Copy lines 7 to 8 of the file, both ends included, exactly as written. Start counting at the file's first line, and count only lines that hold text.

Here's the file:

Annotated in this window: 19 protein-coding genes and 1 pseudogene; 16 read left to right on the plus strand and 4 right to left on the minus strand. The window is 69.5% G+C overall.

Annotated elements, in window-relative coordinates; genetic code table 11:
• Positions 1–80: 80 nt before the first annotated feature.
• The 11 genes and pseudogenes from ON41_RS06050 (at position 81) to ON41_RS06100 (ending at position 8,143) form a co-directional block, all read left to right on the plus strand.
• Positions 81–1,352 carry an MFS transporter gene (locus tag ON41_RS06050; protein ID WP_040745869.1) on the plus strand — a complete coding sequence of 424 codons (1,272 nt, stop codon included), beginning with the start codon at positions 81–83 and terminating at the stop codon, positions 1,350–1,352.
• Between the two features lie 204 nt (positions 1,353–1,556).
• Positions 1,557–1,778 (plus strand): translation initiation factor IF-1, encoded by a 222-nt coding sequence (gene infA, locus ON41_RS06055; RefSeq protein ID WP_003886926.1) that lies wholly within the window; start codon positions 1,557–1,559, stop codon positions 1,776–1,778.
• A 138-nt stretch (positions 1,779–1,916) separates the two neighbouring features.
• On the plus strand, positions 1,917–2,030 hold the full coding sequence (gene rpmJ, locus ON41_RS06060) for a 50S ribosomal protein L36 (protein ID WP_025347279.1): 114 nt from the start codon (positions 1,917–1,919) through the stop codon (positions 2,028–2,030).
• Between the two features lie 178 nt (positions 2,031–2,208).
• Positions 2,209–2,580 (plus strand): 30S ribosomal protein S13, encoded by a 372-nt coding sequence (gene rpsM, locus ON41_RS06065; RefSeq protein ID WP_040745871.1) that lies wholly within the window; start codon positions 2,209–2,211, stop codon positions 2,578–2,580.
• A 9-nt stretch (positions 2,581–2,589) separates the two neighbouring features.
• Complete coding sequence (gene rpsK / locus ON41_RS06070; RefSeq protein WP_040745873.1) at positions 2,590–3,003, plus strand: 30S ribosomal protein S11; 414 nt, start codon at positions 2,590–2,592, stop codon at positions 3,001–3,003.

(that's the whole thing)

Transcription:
• Positions 1,557–1,778 (plus strand): translation initiation factor IF-1, encoded by a 222-nt coding sequence (gene infA, locus ON41_RS06055; RefSeq protein ID WP_003886926.1) that lies wholly within the window; start codon positions 1,557–1,559, stop codon positions 1,776–1,778.
• A 138-nt stretch (positions 1,779–1,916) separates the two neighbouring features.